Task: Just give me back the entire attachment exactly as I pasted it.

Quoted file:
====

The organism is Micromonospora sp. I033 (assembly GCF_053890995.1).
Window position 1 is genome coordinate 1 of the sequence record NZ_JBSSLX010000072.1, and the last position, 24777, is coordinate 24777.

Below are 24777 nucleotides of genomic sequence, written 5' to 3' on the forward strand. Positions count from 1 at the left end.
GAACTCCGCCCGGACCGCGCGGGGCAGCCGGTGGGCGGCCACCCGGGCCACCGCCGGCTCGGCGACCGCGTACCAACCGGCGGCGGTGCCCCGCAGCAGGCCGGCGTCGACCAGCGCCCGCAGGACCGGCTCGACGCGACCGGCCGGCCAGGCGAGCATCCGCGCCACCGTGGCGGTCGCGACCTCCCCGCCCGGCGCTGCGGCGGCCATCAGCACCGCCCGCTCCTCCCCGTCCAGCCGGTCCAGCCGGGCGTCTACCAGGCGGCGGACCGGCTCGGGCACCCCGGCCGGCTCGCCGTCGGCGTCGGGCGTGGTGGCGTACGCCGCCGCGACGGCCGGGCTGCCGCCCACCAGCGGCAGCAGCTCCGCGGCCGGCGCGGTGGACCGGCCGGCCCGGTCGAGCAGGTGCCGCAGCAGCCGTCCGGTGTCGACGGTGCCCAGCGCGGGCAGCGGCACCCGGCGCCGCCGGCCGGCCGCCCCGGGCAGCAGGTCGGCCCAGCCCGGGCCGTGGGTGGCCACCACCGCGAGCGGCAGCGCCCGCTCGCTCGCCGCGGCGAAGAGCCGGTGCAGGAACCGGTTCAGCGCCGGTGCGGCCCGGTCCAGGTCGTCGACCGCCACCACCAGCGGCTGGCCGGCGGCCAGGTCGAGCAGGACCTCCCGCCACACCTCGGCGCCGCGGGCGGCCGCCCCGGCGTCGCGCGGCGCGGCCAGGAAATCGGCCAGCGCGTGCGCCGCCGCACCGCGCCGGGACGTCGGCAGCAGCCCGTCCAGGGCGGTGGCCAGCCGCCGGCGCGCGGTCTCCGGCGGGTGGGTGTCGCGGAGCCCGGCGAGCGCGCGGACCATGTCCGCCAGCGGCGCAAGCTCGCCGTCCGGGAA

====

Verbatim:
The organism is Micromonospora sp. I033 (assembly GCF_053890995.1).
Window position 1 is genome coordinate 1 of the sequence record NZ_JBSSLX010000072.1, and the last position, 24777, is coordinate 24777.

Below are 24777 nucleotides of genomic sequence, written 5' to 3' on the forward strand. Positions count from 1 at the left end.
GAACTCCGCCCGGACCGCGCGGGGCAGCCGGTGGGCGGCCACCCGGGCCACCGCCGGCTCGGCGACCGCGTACCAACCGGCGGCGGTGCCCCGCAGCAGGCCGGCGTCGACCAGCGCCCGCAGGACCGGCTCGACGCGACCGGCCGGCCAGGCGAGCATCCGCGCCACCGTGGCGGTCGCGACCTCCCCGCCCGGCGCTGCGGCGGCCATCAGCACCGCCCGCTCCTCCCCGTCCAGCCGGTCCAGCCGGGCGTCTACCAGGCGGCGGACCGGCTCGGGCACCCCGGCCGGCTCGCCGTCGGCGTCGGGCGTGGTGGCGTACGCCGCCGCGACGGCCGGGCTGCCGCCCACCAGCGGCAGCAGCTCCGCGGCCGGCGCGGTGGACCGGCCGGCCCGGTCGAGCAGGTGCCGCAGCAGCCGTCCGGTGTCGACGGTGCCCAGCGCGGGCAGCGGCACCCGGCGCCGCCGGCCGGCCGCCCCGGGCAGCAGGTCGGCCCAGCCCGGGCCGTGGGTGGCCACCACCGCGAGCGGCAGCGCCCGCTCGCTCGCCGCGGCGAAGAGCCGGTGCAGGAACCGGTTCAGCGCCGGTGCGGCCCGGTCCAGGTCGTCGACCGCCACCACCAGCGGCTGGCCGGCGGCCAGGTCGAGCAGGACCTCCCGCCACACCTCGGCGCCGCGGGCGGCCGCCCCGGCGTCGCGCGGCGCGGCCAGGAAATCGGCCAGCGCGTGCGCCGCCGCACCGCGCCGGGACGTCGGCAGCAGCCCGTCCAGGGCGGTGGCCAGCCGCCGGCGCGCGGTCTCCGGCGGGTGGGTGTCGCGGAGCCCGGCGAGCGCGCGGACCATGTCCGCCAGCGGCGCAAGCTCGCCGTCCGGGAA